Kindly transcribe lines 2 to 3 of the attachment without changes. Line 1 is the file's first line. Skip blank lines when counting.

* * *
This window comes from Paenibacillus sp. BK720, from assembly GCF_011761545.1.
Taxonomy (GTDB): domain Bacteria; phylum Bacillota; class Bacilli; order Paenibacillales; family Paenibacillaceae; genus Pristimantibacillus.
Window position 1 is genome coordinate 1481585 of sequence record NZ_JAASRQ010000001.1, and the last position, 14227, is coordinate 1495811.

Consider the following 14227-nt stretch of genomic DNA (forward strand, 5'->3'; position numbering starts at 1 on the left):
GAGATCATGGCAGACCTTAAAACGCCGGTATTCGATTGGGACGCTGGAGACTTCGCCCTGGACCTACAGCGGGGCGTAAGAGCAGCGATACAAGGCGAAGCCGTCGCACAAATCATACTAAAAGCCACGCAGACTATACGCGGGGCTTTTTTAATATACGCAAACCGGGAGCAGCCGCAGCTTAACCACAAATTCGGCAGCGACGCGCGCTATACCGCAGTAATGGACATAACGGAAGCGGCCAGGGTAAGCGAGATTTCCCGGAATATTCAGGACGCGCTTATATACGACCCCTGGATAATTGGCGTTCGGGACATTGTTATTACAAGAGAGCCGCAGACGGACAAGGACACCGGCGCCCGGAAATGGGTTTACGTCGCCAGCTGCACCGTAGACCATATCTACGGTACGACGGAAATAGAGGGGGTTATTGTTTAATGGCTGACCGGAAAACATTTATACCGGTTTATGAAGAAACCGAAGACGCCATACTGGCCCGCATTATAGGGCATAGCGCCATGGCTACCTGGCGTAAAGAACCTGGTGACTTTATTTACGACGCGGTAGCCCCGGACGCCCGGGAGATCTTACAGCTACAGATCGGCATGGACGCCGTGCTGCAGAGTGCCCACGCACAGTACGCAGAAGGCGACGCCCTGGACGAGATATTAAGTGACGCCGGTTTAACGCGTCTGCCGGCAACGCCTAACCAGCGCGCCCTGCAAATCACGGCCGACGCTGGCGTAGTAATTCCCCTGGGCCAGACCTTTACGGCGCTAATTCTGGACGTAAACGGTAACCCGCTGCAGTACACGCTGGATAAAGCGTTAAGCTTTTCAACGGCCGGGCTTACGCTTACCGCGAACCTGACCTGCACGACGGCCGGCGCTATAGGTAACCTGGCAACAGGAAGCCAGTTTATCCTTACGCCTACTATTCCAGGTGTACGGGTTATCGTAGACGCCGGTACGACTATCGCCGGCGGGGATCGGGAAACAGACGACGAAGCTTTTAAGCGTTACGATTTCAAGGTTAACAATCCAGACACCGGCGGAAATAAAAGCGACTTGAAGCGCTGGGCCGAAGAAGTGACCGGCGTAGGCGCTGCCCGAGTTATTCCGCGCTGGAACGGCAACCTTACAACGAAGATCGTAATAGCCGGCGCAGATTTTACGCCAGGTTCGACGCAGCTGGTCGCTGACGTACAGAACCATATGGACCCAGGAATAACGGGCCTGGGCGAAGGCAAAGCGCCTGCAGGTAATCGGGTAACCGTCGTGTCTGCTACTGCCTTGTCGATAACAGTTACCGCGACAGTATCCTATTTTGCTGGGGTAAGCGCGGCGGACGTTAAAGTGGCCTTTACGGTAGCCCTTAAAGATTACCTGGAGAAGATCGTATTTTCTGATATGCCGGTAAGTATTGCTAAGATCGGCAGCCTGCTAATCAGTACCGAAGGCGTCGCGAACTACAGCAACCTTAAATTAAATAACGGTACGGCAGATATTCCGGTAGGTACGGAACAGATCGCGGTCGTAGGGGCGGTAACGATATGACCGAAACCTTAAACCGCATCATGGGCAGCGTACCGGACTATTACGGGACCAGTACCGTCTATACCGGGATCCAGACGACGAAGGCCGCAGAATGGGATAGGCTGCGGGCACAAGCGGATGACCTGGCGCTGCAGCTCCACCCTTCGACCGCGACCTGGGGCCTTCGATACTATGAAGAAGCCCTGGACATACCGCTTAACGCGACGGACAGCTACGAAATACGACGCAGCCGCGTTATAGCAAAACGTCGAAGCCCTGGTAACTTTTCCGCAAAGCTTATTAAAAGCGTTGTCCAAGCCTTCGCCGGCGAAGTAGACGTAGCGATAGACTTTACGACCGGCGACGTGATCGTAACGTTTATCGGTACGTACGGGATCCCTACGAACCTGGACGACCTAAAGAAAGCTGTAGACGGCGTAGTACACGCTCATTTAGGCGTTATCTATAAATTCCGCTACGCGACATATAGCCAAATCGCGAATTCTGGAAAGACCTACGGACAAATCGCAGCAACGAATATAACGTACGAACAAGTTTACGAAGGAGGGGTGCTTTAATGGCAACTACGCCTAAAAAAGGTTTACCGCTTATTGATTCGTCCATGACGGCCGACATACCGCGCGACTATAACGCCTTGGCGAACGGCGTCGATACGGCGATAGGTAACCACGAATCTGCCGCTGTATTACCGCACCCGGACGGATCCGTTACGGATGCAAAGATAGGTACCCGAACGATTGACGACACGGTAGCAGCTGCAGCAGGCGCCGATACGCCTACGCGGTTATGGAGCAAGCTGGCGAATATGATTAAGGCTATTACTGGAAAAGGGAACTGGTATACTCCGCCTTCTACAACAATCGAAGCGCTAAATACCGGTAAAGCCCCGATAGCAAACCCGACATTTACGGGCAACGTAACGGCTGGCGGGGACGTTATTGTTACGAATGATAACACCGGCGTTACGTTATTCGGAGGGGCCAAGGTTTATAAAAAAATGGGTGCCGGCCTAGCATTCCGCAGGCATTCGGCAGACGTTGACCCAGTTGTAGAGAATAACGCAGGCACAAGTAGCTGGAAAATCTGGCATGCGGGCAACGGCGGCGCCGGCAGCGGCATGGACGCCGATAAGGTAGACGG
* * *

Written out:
Taxonomy (GTDB): domain Bacteria; phylum Bacillota; class Bacilli; order Paenibacillales; family Paenibacillaceae; genus Pristimantibacillus.
Window position 1 is genome coordinate 1481585 of sequence record NZ_JAASRQ010000001.1, and the last position, 14227, is coordinate 1495811.